The Korea Herald


Finance minister cautiously upbeat about 2018 economic growth

By Yonhap

Published : Dec. 22, 2017 - 11:11

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South Korea's chief economic policymaker has said the South Korean economy will see solid growth in 2018, but there are still headwinds.

"The global economy is expected to remain strong, but at the same there are unfavorable external factors, such as trade protectionism and rate hikes," Finance Minister Kim Dong-yeon said in a press meeting Thursday. "We also have many things to do for job creation, and that's the top priority of next year's economic policy."

Asia's fourth-largest economy is expected to pull off slightly over 3 percent growth this year, which is close to its potential economic growth rate on the back of stellar exports and other favorable global trade conditions.

Next year, the economy is expected to expand at a similar rate although there are some protracting risks, including widening trade protectionism and monetary normalization in the United States that may weigh down the economy next year, as well as issues like South Korea's low birthrate and household debt.

Finance Minister Kim Dong-yeon (Yonhap) Finance Minister Kim Dong-yeon (Yonhap)

The Bank of Korea raised the key rate by a quarter percentage point to 1.5 percent last month for the first time in 6 1/2 years, citing favorable economic conditions and low inflation pressure.

The South Korean economy grew 1.5 percent in the third quarter of this year from a quarter earlier thanks to brisk overseas sales, raising hopes that the economy will easily meet the target growth of 3 percent for 2017.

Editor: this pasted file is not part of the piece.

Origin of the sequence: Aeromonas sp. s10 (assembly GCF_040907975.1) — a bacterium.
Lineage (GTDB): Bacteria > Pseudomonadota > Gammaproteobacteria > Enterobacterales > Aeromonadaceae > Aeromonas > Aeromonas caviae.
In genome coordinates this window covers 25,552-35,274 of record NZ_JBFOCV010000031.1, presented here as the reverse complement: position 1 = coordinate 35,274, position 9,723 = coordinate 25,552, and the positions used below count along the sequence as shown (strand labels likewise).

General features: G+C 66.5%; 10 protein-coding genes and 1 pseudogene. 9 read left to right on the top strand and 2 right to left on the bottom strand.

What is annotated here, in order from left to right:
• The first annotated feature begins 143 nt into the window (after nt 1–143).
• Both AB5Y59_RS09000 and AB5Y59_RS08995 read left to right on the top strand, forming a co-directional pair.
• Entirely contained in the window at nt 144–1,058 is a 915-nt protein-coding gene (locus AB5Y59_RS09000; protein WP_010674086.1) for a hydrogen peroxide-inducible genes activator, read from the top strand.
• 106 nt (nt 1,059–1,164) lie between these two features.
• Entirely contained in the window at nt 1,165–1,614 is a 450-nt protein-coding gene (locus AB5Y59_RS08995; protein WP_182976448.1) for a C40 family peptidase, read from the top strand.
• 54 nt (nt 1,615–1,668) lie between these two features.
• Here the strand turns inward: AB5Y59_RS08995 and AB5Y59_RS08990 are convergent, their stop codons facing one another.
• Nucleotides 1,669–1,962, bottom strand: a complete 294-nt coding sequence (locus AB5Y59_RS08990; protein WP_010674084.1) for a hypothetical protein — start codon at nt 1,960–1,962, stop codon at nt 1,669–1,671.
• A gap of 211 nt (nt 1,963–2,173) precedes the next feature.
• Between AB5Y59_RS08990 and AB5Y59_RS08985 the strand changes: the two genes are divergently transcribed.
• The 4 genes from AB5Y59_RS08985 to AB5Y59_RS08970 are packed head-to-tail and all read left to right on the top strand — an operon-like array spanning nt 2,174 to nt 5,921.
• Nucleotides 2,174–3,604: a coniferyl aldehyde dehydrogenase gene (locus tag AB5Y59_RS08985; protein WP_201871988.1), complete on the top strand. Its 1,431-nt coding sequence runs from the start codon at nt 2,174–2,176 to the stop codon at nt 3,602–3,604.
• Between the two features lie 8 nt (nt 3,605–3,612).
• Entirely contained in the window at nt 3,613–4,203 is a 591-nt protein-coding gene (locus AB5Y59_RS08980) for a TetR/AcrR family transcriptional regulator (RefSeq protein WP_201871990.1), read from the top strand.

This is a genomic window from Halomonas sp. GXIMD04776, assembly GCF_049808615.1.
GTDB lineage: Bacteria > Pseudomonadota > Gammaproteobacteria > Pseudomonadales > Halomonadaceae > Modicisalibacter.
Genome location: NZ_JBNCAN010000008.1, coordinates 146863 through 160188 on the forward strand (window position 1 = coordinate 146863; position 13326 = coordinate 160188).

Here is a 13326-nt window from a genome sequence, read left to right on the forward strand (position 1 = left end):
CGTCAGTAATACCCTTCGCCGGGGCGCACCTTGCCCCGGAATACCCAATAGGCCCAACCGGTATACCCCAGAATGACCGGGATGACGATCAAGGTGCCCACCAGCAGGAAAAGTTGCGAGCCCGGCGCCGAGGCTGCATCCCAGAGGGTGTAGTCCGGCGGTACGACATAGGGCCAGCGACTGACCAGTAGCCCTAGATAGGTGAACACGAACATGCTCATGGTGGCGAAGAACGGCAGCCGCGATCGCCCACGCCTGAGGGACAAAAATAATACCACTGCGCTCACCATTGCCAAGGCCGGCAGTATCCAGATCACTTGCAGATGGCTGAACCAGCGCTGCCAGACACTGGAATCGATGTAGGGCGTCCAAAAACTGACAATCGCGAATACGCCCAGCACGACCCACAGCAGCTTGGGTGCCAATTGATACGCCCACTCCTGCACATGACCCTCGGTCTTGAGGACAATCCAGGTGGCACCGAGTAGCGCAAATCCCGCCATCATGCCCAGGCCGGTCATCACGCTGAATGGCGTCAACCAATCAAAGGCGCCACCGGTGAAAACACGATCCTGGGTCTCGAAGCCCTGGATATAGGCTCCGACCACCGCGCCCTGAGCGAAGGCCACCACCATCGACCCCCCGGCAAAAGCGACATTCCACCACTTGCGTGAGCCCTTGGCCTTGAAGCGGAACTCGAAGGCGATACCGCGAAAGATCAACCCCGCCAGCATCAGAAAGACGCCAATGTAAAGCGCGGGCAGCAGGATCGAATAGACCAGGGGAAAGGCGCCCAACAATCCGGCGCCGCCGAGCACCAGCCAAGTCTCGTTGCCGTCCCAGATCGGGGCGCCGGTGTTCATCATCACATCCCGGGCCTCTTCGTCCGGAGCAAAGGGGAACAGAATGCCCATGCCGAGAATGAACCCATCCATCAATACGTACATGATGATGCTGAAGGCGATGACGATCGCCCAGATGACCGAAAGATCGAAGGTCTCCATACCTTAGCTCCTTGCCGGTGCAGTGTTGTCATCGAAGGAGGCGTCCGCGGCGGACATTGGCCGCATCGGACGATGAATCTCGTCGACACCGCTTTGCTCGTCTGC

The finance minister stressed that next year's economic policy will center on creating more jobs, boosting innovative growth and tackling chronic problems, such as the low birthrate.

"What's more important is the quality of economic growth. Economic expansion should be shared (by all economic agents), and in that context, income polarization and related issues should be resolved. Sustainable economic growth is impossible unless such things are addressed," Kim said.

The minister also downplayed worries that a recent hike in the corporate income tax would reduce local companies' competitiveness.

Earlier this month, the National Assembly approved a bill that will increase the highest tax rate to 25 percent on corporations with taxable income exceeding 300 billion won ($277 million), which is in contrast to the US Congress' passage of a tax revamp, which cuts the corporate tax rate to 21 percent.

"Some 70 companies are subject to the highest tax bracket, and corporate activities are affected by a variety of factors, such as regulations, not just by corporate taxes," Kim said.

The finance minister expects South Korea could be taken off a European Union list of 17 non-cooperative tax jurisdictions in January at the earliest.

The list includes South Korea, Macau and the Marshall Islands. The EU said South Korea has "harmful preferential tax regimes" and did not commit to amending or abolishing them by this month. (Yonhap)